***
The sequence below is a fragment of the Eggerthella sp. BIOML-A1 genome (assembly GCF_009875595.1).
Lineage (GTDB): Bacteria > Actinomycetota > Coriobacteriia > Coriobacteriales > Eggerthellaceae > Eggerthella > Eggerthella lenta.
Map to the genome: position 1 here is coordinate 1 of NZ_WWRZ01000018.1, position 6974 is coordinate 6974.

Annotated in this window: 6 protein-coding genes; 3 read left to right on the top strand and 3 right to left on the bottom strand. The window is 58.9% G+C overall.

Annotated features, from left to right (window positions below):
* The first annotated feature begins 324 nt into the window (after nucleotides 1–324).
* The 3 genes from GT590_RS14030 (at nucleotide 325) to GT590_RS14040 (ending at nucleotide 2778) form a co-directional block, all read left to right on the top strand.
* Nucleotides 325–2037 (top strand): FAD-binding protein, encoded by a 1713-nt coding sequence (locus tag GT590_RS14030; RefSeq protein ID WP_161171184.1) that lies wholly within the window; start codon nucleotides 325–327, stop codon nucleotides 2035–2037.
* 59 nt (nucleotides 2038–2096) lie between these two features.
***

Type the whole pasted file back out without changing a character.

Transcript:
The sequence below is a fragment of the Eggerthella sp. BIOML-A1 genome (assembly GCF_009875595.1).
Lineage (GTDB): Bacteria > Actinomycetota > Coriobacteriia > Coriobacteriales > Eggerthellaceae > Eggerthella > Eggerthella lenta.
Map to the genome: position 1 here is coordinate 1 of NZ_WWRZ01000018.1, position 6974 is coordinate 6974.

Annotated in this window: 6 protein-coding genes; 3 read left to right on the top strand and 3 right to left on the bottom strand. The window is 58.9% G+C overall.

Annotated features, from left to right (window positions below):
* The first annotated feature begins 324 nt into the window (after nucleotides 1–324).
* The 3 genes from GT590_RS14030 (at nucleotide 325) to GT590_RS14040 (ending at nucleotide 2778) form a co-directional block, all read left to right on the top strand.
* Nucleotides 325–2037 (top strand): FAD-binding protein, encoded by a 1713-nt coding sequence (locus tag GT590_RS14030; RefSeq protein ID WP_161171184.1) that lies wholly within the window; start codon nucleotides 325–327, stop codon nucleotides 2035–2037.
* 59 nt (nucleotides 2038–2096) lie between these two features.